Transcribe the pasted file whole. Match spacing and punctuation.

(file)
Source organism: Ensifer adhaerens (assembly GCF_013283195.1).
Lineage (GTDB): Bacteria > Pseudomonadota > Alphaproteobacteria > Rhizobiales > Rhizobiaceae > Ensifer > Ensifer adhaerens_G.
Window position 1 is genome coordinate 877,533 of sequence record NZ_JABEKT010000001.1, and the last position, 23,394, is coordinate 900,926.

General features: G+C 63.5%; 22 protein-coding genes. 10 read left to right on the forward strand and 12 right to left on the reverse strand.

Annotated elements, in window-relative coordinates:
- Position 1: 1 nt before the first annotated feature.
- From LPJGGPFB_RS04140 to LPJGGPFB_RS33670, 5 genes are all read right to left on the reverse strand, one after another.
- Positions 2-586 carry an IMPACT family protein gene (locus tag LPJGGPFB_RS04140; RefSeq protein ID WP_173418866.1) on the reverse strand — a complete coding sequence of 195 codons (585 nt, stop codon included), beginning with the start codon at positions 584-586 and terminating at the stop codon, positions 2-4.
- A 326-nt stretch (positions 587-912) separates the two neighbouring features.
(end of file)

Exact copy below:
Source organism: Ensifer adhaerens (assembly GCF_013283195.1).
Lineage (GTDB): Bacteria > Pseudomonadota > Alphaproteobacteria > Rhizobiales > Rhizobiaceae > Ensifer > Ensifer adhaerens_G.
Window position 1 is genome coordinate 877,533 of sequence record NZ_JABEKT010000001.1, and the last position, 23,394, is coordinate 900,926.

General features: G+C 63.5%; 22 protein-coding genes. 10 read left to right on the forward strand and 12 right to left on the reverse strand.

Annotated elements, in window-relative coordinates:
- Position 1: 1 nt before the first annotated feature.
- From LPJGGPFB_RS04140 to LPJGGPFB_RS33670, 5 genes are all read right to left on the reverse strand, one after another.
- Positions 2-586 carry an IMPACT family protein gene (locus tag LPJGGPFB_RS04140; RefSeq protein ID WP_173418866.1) on the reverse strand — a complete coding sequence of 195 codons (585 nt, stop codon included), beginning with the start codon at positions 584-586 and terminating at the stop codon, positions 2-4.
- A 326-nt stretch (positions 587-912) separates the two neighbouring features.